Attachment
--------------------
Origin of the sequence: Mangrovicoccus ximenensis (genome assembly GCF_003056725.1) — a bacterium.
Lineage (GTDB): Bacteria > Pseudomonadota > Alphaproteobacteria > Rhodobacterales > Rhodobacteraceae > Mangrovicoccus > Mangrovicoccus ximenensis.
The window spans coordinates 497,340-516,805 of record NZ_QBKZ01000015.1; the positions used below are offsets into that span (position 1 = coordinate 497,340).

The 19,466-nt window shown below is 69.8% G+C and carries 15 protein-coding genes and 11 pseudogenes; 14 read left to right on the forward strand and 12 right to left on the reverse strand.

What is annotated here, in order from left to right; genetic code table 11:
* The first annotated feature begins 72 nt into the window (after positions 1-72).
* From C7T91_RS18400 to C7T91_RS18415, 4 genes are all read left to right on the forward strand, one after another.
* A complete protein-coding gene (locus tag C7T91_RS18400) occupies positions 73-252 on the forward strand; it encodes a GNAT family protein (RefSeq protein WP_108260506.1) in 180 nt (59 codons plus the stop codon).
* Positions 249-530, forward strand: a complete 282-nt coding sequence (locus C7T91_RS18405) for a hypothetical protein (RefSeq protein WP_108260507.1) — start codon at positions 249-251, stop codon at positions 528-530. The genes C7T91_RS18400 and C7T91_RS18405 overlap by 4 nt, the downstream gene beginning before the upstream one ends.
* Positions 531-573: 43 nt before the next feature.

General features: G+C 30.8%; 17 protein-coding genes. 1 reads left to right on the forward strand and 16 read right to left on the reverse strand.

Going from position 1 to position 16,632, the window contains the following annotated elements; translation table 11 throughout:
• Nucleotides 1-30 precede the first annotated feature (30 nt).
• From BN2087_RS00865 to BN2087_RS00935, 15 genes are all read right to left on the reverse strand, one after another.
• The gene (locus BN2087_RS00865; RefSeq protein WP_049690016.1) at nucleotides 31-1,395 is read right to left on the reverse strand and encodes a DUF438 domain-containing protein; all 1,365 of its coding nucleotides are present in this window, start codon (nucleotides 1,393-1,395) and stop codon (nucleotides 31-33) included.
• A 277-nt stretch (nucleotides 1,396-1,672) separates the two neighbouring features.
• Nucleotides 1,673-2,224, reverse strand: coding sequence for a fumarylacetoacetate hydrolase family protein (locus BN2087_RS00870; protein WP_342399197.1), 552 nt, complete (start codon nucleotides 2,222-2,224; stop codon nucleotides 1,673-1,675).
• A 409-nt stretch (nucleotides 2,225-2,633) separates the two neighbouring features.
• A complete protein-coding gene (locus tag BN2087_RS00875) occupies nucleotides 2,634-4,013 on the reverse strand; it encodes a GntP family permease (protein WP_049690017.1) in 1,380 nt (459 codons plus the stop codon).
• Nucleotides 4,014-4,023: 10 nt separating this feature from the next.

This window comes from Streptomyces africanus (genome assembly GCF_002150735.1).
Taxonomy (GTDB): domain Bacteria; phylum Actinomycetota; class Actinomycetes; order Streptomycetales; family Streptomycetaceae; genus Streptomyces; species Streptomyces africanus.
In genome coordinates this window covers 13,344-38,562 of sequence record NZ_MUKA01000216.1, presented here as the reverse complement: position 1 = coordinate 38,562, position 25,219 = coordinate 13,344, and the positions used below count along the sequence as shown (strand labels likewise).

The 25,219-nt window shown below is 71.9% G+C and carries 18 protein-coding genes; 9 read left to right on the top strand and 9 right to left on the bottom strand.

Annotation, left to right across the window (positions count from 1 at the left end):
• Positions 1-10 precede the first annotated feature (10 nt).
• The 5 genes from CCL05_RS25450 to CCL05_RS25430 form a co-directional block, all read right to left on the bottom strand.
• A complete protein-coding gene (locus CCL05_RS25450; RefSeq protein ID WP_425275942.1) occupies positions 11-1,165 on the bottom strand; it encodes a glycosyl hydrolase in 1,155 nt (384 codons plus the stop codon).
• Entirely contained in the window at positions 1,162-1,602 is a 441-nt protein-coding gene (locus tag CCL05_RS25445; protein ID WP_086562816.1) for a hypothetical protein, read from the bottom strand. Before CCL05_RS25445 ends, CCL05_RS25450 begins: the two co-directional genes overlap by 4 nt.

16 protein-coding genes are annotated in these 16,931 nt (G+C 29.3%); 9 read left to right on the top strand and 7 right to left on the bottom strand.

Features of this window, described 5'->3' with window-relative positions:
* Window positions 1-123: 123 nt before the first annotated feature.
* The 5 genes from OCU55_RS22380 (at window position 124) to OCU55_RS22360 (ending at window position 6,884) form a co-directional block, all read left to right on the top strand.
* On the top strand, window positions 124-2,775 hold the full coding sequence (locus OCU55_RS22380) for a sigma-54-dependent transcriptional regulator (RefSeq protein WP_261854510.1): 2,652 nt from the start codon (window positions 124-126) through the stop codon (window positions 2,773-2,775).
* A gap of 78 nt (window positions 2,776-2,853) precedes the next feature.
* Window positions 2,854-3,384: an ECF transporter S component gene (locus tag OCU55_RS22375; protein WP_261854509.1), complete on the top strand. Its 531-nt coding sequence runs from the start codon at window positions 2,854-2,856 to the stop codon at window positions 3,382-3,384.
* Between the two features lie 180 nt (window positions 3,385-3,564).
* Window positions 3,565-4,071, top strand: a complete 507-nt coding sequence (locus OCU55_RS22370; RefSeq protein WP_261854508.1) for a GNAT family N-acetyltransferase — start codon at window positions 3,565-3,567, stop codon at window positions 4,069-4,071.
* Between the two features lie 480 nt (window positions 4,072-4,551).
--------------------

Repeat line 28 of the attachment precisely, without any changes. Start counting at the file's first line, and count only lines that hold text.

• A complete protein-coding gene (locus CCL05_RS25450; RefSeq protein ID WP_425275942.1) occupies positions 11-1,165 on the bottom strand; it encodes a glycosyl hydrolase in 1,155 nt (384 codons plus the stop codon).